Private companies play a crucial role in the clean energy industry, usually as a technology incubator, strategic partner, or competitors for the current public listed companies. This month Goldman Sachs Global Clean Energy Team has published a detailed reports analyzed the results of its recent research and conversation with a group of investors and venture capital firms in San Francisco/Menlo Park area. Since the information access of private companies is relatively limited for general public, I view it would be good if I can summarize Goldman’s key VC meeting takeaways in this study and share to the all the clean energy enthusiasts. Here are the ket takeaways.
1. Large corporations expressing increased level of strategic interest in clean energy.
A. New growth opportunities and a diversified business mix.
Companies such as Google, Walmart, P&G, Ikea, Conoca, NRG, and GE has started the strategic action either in the renewable project development or supply chain renewable sourcing management, or renewable technology development.
B. Investing in early-stage companies as a form of outsourced R&D.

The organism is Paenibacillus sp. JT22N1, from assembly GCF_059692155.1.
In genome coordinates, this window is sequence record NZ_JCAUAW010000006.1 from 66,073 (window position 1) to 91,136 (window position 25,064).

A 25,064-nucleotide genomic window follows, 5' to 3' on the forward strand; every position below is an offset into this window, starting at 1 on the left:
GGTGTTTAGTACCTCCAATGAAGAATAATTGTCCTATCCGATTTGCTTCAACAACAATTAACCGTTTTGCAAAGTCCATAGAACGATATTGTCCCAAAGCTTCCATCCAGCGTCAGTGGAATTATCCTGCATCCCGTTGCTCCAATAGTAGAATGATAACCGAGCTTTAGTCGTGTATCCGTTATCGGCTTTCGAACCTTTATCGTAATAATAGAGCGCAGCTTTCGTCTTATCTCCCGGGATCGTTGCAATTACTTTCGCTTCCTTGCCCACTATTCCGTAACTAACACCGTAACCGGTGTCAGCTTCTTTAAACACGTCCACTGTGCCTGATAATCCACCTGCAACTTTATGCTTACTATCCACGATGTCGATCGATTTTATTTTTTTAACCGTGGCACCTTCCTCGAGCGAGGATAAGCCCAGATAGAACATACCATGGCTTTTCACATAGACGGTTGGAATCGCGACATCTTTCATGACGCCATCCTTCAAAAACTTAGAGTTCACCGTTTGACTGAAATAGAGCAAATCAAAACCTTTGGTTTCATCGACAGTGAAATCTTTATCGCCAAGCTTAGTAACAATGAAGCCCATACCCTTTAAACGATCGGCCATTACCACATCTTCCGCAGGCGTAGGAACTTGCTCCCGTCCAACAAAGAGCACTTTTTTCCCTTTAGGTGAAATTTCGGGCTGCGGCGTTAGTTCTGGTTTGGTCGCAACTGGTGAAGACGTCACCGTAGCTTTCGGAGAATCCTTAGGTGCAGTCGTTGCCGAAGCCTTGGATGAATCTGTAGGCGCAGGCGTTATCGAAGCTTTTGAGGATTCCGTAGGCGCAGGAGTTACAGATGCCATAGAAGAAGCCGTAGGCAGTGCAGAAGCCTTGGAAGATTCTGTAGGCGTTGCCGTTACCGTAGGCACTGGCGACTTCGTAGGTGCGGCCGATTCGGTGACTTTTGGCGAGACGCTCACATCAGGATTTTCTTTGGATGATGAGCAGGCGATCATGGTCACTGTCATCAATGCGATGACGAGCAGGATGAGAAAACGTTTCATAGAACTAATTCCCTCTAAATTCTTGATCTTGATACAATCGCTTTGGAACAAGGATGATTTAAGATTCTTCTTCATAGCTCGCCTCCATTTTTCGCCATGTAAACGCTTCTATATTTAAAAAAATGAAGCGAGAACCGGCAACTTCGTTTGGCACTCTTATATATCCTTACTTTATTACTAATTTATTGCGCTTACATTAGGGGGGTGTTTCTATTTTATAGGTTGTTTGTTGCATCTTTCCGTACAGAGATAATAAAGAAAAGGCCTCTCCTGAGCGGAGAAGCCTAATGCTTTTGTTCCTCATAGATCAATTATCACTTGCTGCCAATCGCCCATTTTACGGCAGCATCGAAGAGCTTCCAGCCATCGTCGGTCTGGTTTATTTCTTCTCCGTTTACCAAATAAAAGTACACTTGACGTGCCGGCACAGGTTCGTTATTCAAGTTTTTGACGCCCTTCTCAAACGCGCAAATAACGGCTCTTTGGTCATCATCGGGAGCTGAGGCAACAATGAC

Since in many field of the clean energy sub-category, the main technology has not been standardized yet, therefore, many companies view the establishment of venture portfolios in the early stage private companies would be a cost-effective way for the R&D.
C. Leveraging scale and expertise to capture share in emerging industries.
Companies such as GE, Cisco, and Samsung with strong balance sheets, large-scale industrial process/engineering expertise and established sales channels are seeking to integrate these strengths with the emerging new clean tech solutions.
2. The field of VCs investing in clean energy has winnowed, leaving a select group with deep involvement.
The recent financial crisis has reshaped the clean tech venture capital industry, making lots of the VC firms exit this field of investment market, and creating the significant chance for the premier VC firms with strong and deep clean tech industry expertise to capitalize the market opportunity.
3. VCs aiming to reduce binary technology risk and leave scale-up/financing risk to public market investors.
Venture Capitalists believe the public markets are an appropriate vehicle for investors to bear the risk of scaling-up and financing the growth of technologies once they are proven.
4. Crossover investing becoming increasingly popular.
“Crossover” funds, which allow a combination of public and private-market investments, become popular. There is an increasing number of investors using late-stage private rounds as a means to steep the learning curve on the industry, and enjoy the private vs. public earnings multiple arbitrage.